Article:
Speaking of type inference, how come this is "ambiguosly typed"?
-- test test = do (lfsr 1 1) -- pump through specified lfsr lfsr mask seed | ((seed .&. 1) == 1) = (xor post mask) | (otherwise) = (post) where post = (shiftR seed 1)
Scraping test and punching in
> lfsr 1 1
Seems to work.
Also, I can't get the hang of working with the State monad, which I'm under the impression is the best one to use in this case.
I guess I'm trying to make a Functor or something. I'm still a rookie programmer, so I don't really know.
I need state for a PRNG, obviously. I just need one tuple for now, containing a mask Bits and some state Bits.
I was gonna newtype that, but it's throwing all kinds of crazy errors again, so I was just gonna wing it with Bits.
What I would really like to do is define a Mask type of Bits and a Step type of Bits, then combine them into a Lfsr tuple type.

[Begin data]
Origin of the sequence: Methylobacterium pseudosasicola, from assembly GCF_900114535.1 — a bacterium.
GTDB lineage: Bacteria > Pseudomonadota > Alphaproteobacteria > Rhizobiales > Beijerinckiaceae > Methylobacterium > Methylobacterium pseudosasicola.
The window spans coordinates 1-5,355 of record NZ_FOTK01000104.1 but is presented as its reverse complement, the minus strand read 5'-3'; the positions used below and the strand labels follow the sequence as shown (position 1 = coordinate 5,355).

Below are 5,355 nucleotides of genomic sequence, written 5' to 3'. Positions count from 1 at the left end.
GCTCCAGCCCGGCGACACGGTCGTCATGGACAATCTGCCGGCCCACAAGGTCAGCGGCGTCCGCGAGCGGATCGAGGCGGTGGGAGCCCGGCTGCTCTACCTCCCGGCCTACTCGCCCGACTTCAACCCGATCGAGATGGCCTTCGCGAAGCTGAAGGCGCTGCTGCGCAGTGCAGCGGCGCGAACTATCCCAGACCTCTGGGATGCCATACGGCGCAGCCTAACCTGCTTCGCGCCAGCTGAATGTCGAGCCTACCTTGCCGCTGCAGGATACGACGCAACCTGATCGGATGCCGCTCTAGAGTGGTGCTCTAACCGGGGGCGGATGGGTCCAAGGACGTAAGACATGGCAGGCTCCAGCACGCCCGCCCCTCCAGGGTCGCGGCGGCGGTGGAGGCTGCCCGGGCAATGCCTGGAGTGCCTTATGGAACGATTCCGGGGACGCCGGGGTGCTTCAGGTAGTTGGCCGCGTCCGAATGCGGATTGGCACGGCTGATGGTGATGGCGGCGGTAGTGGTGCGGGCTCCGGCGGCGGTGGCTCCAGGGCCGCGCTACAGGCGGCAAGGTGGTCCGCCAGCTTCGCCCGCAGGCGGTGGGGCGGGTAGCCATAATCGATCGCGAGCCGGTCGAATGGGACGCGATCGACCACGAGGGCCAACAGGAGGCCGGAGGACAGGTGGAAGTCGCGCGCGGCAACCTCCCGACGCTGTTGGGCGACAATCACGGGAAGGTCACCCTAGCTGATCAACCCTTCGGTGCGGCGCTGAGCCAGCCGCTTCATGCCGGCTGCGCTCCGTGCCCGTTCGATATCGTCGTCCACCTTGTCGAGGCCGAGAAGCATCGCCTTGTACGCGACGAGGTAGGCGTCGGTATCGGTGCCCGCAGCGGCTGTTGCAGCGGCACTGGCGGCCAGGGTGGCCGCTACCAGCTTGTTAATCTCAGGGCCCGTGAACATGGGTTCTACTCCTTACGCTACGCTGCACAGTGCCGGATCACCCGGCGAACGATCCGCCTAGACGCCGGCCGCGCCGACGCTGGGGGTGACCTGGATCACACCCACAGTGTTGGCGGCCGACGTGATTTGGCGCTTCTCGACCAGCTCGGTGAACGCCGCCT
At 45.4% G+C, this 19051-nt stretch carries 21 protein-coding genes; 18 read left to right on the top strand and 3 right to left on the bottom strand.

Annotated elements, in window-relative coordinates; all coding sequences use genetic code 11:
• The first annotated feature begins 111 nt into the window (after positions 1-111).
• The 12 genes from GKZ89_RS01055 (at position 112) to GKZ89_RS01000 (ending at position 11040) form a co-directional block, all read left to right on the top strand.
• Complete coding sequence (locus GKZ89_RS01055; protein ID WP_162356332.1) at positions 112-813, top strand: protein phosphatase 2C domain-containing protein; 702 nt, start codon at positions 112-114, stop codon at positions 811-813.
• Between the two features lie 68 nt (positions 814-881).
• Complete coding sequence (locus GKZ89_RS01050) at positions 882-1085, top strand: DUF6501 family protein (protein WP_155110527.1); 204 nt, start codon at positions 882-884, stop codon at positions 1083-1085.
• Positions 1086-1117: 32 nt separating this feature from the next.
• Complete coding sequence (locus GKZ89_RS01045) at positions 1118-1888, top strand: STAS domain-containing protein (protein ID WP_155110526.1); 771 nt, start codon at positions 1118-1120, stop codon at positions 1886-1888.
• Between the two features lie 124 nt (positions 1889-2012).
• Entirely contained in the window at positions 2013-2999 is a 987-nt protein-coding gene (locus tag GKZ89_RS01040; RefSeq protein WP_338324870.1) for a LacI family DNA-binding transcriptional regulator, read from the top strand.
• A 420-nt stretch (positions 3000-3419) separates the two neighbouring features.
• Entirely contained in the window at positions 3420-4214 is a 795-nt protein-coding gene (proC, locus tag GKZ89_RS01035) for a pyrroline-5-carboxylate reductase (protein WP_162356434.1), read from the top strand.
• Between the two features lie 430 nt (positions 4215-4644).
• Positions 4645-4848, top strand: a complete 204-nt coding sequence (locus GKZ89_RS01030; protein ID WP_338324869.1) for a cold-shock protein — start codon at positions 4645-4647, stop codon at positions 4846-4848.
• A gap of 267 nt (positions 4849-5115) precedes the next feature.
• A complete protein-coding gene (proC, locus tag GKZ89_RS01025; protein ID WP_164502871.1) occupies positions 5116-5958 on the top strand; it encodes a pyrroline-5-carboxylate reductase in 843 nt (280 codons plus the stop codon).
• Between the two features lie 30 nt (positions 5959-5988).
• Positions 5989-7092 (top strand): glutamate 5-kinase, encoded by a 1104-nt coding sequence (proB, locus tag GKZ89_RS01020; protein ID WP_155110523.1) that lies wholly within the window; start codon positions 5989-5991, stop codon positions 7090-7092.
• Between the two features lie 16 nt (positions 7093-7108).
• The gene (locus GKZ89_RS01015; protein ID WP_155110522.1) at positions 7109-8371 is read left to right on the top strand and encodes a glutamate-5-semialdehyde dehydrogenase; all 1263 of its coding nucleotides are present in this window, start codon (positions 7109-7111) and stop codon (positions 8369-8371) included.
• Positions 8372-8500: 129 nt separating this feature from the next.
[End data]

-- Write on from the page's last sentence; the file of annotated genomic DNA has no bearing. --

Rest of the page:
The reason I want to do this is to catch myself putting Mask into Step or something awful. That /would/ catch me, right?.
I can't find any good tutorials, mostly bad documentation with advanced commentary on the future of haskell.
The tutorials I can find are really specific to a hardly relevant topic and in depth in directions I can't understand.
This is obviously not a good language for beginners lol. (I do have some programming experience)
Can anyone help me some more?
Ultimately, my goal is to create a table of lfsrs, and either use locking mechanisms, or link them to each core, to ensure fast, random results.
That's why I have mask as a mutable variable - I worked really hard on conceiving an algorithm to quickly generate masks for me, which I think is pretty bad ass.